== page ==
But the conversation I had with myself was a good one. I was talking about our kids, and I got a little wistful thinking about how much I loved them from the day they were born, and how love grew as they did, and how now I love them more than I could imagine.

Really.

And when I got home, I browsed the photos on my computer and realized our youngest grew up overnight in spite of my watchful eye.

And tonight, on his tip-toes he was taller than me, and my husband said “no” when I wanted him to look, and I suddenly realized why he drives them everywhere . . .

* * * * *

One day, my memory will be even worse. And I will be the lady with the cats and the books and the unruly garden, living on spinach dip and tortilla chips and feeding Dave TV dinners. And our kids will drive me around when they come home, and I will talk to myself . . .

(I’m guessing that will happen in about six years. Or around Christmas.)

And I was reminded of this verse — children are a gift — and I found it attached to the other one that has been nagging at my mind and I realize maybe my memory is not so very bad after all.

Maybe it just needs a little sleep.

 

* * * * *

It is useless for you to work so hard
from early morning until late at night,
anxiously working for food to eat;
for God gives rest to his loved ones.
Children are a gift from the LORD;
they are a reward from him.
Children born to a young man
are like arrows in a warrior’s hands.
How joyful is the man whose quiver is full of them!

Psalm 127:2-5

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middle age, metabolism, and Monday

I figure I’m right in the middle of the August of life, which is still summer, if you know what I mean.

Someone used “middle age” to define my season the other day, and I have to say I was a little offended.

Although — to be fair — if I’m blessed to live for 90 years, and I’m 45, I guess technically you really can’t get any more middle than that.

It’s not so much denial as perhaps my failure to adjust to the change of seasons. I figure I’m right in the middle of the August of life, which is still summer, if you know what I mean.

Well, maybe I’m more like August 22nd in a perpetual last-week-before-school-starts frenzy of doing all the things, buying all the things, trying not to feel to awfully bad about all the things on your summer list you didn’t get to, and rushing to Office Max at the last minute hoping you get to the college-ruled composition books before all they have left is One Direction. And in front of me is September, when the Pacific Northwest weather’s suddenly rainy, then warmer, then cooler, then cold mornings and intensely hot 3 p.m.’s and you’re sitting on the sidelines of a soccer game in Seattle in October getting a sunburn . . . (don’t read too much into that).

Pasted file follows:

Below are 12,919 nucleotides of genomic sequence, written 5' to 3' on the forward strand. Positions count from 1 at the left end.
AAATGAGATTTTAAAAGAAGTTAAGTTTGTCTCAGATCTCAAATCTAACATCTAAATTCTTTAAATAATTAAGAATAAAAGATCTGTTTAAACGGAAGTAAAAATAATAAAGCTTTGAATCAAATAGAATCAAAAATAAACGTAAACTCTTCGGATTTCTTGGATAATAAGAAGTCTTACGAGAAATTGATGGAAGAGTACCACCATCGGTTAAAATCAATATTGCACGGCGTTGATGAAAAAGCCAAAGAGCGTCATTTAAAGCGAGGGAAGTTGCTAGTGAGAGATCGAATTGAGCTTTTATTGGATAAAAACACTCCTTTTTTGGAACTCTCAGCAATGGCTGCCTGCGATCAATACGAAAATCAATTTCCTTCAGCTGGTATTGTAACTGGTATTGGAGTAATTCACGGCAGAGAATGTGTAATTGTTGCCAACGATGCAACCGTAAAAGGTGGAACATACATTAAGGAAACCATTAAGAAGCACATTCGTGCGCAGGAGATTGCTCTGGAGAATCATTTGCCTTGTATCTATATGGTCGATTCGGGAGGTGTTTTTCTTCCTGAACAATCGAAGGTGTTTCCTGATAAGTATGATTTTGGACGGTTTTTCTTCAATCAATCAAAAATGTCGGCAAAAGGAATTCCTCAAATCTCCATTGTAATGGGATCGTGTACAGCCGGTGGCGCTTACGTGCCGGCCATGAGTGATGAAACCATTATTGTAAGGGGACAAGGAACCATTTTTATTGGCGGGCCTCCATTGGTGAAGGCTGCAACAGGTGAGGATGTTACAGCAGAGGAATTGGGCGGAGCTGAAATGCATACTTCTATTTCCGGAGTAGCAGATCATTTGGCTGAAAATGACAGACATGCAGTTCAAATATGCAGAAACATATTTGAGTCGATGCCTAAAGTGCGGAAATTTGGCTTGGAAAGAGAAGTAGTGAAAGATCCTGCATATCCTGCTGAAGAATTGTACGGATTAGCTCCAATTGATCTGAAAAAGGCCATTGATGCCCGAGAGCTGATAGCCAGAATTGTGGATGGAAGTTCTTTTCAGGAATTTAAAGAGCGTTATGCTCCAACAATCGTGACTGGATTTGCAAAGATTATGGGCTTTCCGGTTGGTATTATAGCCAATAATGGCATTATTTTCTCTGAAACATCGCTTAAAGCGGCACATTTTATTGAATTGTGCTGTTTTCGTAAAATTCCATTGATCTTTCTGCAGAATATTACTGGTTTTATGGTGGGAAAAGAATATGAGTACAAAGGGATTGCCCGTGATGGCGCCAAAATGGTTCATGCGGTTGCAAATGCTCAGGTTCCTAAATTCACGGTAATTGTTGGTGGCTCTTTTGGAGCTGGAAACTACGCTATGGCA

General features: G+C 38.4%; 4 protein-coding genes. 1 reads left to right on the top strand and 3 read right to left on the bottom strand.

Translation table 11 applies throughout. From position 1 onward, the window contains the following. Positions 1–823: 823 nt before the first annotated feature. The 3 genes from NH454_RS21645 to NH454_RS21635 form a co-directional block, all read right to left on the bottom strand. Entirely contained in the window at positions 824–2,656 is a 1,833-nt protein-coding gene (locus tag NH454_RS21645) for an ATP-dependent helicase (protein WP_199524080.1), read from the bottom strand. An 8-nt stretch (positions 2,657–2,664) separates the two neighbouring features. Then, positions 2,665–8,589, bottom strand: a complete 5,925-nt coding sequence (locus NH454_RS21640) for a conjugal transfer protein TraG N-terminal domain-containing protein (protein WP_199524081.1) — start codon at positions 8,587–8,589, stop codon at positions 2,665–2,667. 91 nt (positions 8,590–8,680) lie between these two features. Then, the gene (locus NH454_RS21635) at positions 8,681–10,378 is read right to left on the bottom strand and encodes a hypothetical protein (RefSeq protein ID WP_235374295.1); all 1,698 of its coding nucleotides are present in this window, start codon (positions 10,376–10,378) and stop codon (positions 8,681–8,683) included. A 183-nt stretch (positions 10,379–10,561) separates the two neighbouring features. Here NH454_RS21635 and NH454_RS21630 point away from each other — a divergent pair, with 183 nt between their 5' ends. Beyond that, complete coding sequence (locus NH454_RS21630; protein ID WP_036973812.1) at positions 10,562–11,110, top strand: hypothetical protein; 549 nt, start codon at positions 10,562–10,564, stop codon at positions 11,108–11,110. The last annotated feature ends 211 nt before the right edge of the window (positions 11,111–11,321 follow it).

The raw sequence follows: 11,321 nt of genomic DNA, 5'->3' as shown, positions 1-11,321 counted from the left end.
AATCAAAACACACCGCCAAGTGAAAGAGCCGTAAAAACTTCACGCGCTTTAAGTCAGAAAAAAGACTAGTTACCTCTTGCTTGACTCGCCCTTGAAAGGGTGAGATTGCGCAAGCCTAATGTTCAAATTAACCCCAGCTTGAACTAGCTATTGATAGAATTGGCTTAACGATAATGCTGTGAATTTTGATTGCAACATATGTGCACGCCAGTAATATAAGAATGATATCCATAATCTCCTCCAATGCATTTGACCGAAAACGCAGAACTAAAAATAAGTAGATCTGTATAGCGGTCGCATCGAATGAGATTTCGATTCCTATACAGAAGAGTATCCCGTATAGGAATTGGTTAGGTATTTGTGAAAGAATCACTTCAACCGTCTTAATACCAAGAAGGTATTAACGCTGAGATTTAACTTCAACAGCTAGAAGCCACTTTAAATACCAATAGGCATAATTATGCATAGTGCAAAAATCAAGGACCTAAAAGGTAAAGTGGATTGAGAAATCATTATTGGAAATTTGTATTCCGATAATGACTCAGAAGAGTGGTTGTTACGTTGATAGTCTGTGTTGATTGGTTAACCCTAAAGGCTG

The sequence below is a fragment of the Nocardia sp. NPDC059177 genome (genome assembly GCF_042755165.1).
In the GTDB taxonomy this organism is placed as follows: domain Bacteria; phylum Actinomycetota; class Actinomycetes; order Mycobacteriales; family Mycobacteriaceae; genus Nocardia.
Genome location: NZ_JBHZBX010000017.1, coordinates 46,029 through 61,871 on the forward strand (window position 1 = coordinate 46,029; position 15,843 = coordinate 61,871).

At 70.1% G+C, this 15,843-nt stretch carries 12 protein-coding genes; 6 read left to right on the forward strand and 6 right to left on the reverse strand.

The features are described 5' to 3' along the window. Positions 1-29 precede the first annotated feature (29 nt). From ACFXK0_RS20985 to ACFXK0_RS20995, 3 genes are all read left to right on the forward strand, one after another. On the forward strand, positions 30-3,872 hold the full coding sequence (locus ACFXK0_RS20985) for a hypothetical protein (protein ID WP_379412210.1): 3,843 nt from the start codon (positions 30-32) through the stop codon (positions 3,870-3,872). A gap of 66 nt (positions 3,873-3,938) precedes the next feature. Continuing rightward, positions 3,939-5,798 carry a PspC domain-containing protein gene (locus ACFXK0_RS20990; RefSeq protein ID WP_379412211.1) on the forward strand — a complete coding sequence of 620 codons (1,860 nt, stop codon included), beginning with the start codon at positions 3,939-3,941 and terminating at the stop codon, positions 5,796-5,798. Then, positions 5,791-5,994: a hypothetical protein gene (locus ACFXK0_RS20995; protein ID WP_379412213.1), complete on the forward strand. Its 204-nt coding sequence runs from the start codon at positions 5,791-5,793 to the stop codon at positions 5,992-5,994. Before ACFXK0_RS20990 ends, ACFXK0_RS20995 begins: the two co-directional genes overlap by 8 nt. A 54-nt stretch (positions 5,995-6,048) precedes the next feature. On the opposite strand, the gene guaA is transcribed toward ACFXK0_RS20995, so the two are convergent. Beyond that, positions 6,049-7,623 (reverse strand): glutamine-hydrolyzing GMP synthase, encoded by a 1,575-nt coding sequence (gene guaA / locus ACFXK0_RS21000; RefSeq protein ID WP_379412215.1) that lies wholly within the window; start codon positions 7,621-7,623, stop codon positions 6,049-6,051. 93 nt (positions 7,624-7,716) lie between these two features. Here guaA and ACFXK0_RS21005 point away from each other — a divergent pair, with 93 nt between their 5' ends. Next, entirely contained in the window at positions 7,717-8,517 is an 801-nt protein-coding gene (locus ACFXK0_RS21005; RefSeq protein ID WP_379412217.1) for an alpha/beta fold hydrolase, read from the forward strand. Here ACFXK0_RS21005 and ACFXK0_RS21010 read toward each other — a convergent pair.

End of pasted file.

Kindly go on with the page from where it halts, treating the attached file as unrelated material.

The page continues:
So, half way through my 45th year, I suppose I should accept that I’m staring down autumn pretty hard.  And I think I’m finally okay with it. Except the lack of metabolism.

No. This is serious. I’m in a season where merely looking at sugar is the new actually consuming sugar.

I’ve got fat now where I used to be super smug that I didn’t. Watch out, young braggarts. Even after four babies I had a flat stomach. Had, being the operative word here.

And there really is only one solution to this problem. (Well, of course there are others, and I know them and need to do them, but do please hear me out here . . .)

Mom jeans.

That’s right. For the first time since the 90’s,  I bought a pair of pants that hits me at my natural waistline. Surprisingly, they’re far more comfortable than the hipsters I’ve worn forever, and they seem to have the side benefit of reducing the muffin top. Who knew?

Also, I could actually wear the size I still am in my head, which was quite pleasant because that never happens with low-rise jeans. And hey, if I don’t tuck my shirt in, no one will ever know . . .

Unless, hypothetically, in your rush to get out the door to work you accidentally leave one of the forty-six stickers of marketing brilliance on the jeans and walk through the office with a shiny Ultrastretch plastered across your bum.

It could happen . . .

And also . . . I just realized why I fit into the size I thought I should. Wow. Really — just now.

But seriously, last week was hard. I had to go buy clothes, and I would so much rather buy that cute little red-fluted crockery dish than try on thirty-six dresses that are decidedly NOT “all about that bass.”

It was so traumatic, I yearned to stop in Trader Joe’s and buy dark chocolate covered anything to make me feel better.

And then it hit me. Duh. That that’s part of the reason I’m feeling crappy about the shape I’m in. I can’t eat like I used to. And that is so sad. Partly because it’s just a bummer and partly because I have a houseful of men who can pretty much eat whatever they want and run it off.

I resisted Trader Joe’s. (cue applause)

I have to face the reality that at my age (yes, I said it) and with my metabolism it’s going to take long-term commitment and discipline. The for-the-rest-of-my-life kind.  Cuz if I told you how many calories a person my age and my height and tiny bone structure needs, you would cry for me. Or you would say, Oh Honey, learn to love running.  

I guess I say all this because the need for discipline is hidden around every corner of my life right now. And I see value in the daily and the mundane — as much as my flibbertigibbet spirit resists it.

So here’s my simple prayer for a new week:

God, help me to accept that my body is not what it once was, and please help me take good care of it now. Help me embrace a season of discipline without becoming obsessed. And please help me resist the free M & M’s  at work, you know how much of a temptation they are on Mondays. Amen.

Happy Monday!

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P.S. What’s your favorite thing about your current season of life and what’s the thing you could really just do without? Write it here in the comments. I would love to know!